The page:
Hilton tracks, analyzes and reports its environmental and social impact at each of Hilton’s more than 5,700 hotels through LightStay, its performance measurement system. Travel with Purpose capitalises on Hilton’s global scale to catalyze local economic growth, promote human rights, invest in people and local communities and preserve the planet by reducing the hotel group’s impact on natural resources. The strategy aligns with the United Nations Sustainable Development Goals.

www.hilton.com

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THE World Tourism Organization (UNWTO)’s latest barometer shows international tourist arrivals grew six percent in the first six months of 2018, following a record year of growth in 2017.

UNWTO figures showed all world regions enjoyed robust growth in tourist arrivals in January-June 2018. The increase was fuelled by strong demand from major source markets, supported by an upswing in the global economy.

The result followed a record year-round growth of seven percent in 2017.

“International tourism data for the first half of 2018 serves as further proof of the sector’s resilience and relentless growth trajectory,” UNWTO secretary-general Zurab Pololikashvili said. 

“We continue to work with our many partners to translate this growth into better jobs, more benefits to societies, and more opportunities for sustainable livelihoods and destinations.”

By region, Europe and Asia and the Pacific led growth with a seven percent increase in arrivals each. Southern Mediterranean Europe and South-East Asia had the strongest results in these regions, both welcoming nine percent more international tourists.

The Middle East and Africa also recorded sound results with arrivals growing at five percent and four percent respectively, according to still-limited information available for destinations in these regions.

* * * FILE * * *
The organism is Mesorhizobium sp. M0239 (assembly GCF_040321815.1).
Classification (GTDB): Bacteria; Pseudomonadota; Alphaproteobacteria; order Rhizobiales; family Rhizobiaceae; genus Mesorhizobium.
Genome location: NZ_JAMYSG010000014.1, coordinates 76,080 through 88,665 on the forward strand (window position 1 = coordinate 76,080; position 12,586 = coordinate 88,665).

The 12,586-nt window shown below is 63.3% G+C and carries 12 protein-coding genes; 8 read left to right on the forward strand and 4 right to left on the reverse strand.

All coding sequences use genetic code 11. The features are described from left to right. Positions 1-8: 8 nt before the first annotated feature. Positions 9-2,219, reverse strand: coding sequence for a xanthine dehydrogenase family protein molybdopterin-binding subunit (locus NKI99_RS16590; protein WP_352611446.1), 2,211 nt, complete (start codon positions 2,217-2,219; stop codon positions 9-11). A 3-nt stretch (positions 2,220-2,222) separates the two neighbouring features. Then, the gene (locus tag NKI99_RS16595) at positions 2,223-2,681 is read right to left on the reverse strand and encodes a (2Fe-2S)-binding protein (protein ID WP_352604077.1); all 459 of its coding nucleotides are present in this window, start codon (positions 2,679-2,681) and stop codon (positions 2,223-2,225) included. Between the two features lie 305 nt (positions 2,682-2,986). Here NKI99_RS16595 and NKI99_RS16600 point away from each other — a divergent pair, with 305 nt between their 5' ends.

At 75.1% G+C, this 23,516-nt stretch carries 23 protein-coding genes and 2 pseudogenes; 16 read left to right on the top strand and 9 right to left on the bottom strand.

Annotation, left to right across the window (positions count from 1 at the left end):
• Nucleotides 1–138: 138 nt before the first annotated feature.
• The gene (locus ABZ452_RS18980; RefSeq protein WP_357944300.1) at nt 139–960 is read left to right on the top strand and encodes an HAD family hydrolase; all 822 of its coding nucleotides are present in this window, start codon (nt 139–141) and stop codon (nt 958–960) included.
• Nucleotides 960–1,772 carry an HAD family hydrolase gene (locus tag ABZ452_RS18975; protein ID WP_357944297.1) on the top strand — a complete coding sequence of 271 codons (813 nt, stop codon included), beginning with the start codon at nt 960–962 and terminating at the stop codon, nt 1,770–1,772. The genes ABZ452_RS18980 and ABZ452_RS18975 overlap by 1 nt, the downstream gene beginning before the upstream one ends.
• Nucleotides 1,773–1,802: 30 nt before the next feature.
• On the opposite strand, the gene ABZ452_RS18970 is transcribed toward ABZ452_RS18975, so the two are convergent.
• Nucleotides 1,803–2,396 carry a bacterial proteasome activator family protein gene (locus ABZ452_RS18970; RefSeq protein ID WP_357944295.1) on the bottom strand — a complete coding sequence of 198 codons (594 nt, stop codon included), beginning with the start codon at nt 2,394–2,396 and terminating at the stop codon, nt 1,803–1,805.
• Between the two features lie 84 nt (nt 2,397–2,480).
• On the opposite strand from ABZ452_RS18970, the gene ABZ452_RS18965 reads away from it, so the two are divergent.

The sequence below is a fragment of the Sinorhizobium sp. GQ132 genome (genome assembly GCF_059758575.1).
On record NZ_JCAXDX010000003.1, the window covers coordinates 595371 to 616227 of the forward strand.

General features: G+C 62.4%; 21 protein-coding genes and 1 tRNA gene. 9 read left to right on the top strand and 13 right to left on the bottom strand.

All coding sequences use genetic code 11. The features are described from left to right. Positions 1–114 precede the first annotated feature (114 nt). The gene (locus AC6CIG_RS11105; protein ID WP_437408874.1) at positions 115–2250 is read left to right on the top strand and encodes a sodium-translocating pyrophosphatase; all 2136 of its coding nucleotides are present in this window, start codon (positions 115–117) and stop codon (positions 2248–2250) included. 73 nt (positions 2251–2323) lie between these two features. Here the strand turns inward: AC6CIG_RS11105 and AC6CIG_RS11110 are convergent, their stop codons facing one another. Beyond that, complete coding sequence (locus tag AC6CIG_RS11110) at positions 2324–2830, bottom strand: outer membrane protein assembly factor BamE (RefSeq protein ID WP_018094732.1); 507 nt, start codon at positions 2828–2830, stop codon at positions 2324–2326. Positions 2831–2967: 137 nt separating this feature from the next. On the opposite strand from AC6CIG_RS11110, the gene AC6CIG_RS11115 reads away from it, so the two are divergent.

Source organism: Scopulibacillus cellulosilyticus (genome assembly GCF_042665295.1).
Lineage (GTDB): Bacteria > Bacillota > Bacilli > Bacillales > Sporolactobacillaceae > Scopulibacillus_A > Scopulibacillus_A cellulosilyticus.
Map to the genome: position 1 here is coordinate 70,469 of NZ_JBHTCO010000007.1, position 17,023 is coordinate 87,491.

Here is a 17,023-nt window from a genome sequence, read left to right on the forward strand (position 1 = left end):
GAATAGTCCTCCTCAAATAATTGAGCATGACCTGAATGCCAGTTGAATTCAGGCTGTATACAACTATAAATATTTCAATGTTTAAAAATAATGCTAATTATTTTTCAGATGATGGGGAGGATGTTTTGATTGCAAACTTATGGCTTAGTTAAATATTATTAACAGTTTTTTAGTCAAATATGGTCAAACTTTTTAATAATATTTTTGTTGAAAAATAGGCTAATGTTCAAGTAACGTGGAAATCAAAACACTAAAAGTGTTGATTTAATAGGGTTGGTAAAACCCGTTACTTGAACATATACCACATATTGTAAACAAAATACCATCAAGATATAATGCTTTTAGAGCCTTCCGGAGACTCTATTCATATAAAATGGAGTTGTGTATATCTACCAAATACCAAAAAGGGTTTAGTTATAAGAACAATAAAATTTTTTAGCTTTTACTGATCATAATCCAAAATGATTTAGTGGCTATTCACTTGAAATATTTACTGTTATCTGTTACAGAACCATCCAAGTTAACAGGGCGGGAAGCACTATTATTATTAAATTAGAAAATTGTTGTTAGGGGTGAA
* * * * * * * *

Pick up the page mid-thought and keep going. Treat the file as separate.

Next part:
The Americas saw three percent growth in arrivals over the six-month period, driven by South America (+7%) and North America (+5%). The United States continued to fuel much growth in the region and beyond.

On the demand side, France, the United Kingdom and the Russian Federation all reported double-digit increases in outbound spending in Europe. India and the Republic of Korea drove growth in Asia and the Pacific, while the world’s top source market, China, reported similar spending as in the same period last year.

The first half of the year accounts for about 45 percent of annual international tourist arrivals. The second half represents 55 percent as it is three days longer and includes the Northern Hemisphere high-season months of July and August.

Against a strong first semester, growth prospects for the remainder of 2018 remain positive overall, though at a slower pace, according to the latest UNWTO Confidence Index survey. The Index value for May-August and expectations for September-December are somewhat lower than the Index value for January-April.

www.unwto.org

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A RECORD influx of visitors from China and the United States have helped to again smash Brisbane’s tourism records.

Brisbane Lord Mayor Graham Quirk said preliminary results from Tourism Australia’s International Visitor Survey revealed that visitors from Brisbane’s top five international markets had increased.

“In the year to June 2018, Chinese visitors increased by 24.6 percent to a record 259,000,” Cr Quirk said.

“Visitors from the USA climbed a sharp 8.6 percent to a record 100,000.

“These results were enhanced by 209,000 visitors from the New Zealand (up 9.5 percent), 132,000 from the UK (up 1.3 percent) and 60,000 from Germany (up 3.4 percent).

“These results have contributed to a record 1.4 million international visitors heading to our city overall, with expenditure reaching an all-time high of $2.5 billion over the year.” 

The percentage increase in tourism expenditure in Brisbane was a staggering three times higher than the national average. Overall spend in Brisbane was up 15.7 percent, compared with a 4.8 percent increase nationally. This totaled $2.5 billion in the year to June.

Cr Quirk said the city’s growing reputation as a tourism destination of choice and its “strong calendar of major events” had contributed to the rises. 

“Brisbane is a great place to visit – it’s a safe, vibrant, green and prosperous city, valued for its friendly and optimistic character and enjoyable subtropical lifestyle,” he said.

“A strong calendar of major events is also a major drawcard, with highlights including the Bledisloe Cup Rugby Test, the Ashes cricket, the Rugby League World Cup finals, Brisbane International (tennis) and World Science Festival Brisbane.”